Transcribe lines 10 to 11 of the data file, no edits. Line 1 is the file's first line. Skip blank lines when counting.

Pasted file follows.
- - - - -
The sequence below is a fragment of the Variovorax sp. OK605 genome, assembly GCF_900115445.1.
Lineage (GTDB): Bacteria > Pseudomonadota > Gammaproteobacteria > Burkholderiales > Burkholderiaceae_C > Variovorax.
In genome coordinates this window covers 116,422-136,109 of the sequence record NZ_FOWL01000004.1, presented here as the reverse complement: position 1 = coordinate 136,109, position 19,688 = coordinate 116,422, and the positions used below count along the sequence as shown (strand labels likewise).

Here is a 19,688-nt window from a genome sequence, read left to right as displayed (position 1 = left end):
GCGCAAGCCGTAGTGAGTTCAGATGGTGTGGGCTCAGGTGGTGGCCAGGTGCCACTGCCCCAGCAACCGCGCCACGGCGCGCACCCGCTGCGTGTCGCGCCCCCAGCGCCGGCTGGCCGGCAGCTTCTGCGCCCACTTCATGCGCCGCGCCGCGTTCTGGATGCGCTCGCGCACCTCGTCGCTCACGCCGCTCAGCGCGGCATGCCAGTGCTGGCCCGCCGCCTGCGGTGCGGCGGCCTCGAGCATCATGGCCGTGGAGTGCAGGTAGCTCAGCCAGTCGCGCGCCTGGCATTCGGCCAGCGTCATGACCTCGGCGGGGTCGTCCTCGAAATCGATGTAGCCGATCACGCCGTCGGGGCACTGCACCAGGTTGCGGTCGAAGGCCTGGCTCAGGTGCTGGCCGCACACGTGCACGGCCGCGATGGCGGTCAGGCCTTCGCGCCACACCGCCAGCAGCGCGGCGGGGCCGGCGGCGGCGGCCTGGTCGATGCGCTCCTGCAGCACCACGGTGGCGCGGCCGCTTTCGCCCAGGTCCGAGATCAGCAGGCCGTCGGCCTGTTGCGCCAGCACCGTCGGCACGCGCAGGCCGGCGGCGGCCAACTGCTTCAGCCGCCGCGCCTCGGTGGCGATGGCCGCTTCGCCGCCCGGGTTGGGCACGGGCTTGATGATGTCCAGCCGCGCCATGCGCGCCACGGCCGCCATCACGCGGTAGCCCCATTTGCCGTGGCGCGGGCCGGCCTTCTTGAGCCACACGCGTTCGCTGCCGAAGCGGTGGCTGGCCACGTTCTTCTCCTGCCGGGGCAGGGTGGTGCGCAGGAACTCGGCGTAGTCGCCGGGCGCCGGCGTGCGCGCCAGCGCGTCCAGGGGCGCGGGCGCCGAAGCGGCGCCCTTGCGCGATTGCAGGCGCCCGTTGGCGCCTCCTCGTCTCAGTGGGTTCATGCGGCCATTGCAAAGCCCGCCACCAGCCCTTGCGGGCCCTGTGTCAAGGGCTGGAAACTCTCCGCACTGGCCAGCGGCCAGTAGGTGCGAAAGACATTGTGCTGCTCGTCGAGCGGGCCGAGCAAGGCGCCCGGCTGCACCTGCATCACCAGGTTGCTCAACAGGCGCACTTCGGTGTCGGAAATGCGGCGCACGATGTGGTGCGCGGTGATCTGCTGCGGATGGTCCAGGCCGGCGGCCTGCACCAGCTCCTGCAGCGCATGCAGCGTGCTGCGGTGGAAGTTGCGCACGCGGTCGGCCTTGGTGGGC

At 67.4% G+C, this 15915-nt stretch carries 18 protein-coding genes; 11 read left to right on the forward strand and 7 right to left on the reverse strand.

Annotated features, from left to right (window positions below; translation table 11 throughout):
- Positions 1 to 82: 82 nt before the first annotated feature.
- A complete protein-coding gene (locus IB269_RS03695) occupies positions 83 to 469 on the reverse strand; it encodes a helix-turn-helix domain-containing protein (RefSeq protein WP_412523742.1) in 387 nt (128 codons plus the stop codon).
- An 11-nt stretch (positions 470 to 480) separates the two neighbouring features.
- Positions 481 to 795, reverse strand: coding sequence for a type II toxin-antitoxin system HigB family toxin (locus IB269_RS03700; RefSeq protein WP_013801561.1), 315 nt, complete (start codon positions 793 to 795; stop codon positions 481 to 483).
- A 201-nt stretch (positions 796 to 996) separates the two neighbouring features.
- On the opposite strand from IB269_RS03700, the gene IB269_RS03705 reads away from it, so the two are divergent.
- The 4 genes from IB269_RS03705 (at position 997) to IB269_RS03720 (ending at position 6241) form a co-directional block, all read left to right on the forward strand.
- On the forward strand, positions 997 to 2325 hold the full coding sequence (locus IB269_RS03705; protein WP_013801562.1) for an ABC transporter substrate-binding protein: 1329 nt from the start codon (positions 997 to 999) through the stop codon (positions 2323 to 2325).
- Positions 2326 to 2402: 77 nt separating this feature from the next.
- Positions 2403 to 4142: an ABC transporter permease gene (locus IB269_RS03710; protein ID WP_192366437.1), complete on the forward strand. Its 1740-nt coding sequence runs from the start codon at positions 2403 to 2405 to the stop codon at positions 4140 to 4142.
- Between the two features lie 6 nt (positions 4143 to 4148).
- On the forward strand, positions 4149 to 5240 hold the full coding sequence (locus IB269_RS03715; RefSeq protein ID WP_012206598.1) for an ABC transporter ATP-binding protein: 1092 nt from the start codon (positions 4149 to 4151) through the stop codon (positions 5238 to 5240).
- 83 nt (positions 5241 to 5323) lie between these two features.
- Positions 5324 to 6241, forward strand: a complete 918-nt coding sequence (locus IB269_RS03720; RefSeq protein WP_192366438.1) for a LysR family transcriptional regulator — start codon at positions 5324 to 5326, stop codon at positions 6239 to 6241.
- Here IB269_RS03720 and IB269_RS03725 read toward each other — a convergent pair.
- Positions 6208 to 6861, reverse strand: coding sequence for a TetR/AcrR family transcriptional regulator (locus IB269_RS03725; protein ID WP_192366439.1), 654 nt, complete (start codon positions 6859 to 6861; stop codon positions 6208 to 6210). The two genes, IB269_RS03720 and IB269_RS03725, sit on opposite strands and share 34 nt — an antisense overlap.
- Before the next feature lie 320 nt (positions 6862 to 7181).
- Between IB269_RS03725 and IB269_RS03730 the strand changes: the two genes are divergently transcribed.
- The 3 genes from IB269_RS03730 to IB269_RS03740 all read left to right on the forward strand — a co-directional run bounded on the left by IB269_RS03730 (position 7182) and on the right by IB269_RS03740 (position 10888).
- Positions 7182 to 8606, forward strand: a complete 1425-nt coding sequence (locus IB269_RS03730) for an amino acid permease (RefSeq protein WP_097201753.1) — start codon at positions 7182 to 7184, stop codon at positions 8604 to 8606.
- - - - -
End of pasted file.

- An 11-nt stretch (positions 470 to 480) separates the two neighbouring features.
- Positions 481 to 795, reverse strand: coding sequence for a type II toxin-antitoxin system HigB family toxin (locus IB269_RS03700; RefSeq protein WP_013801561.1), 315 nt, complete (start codon positions 793 to 795; stop codon positions 481 to 483).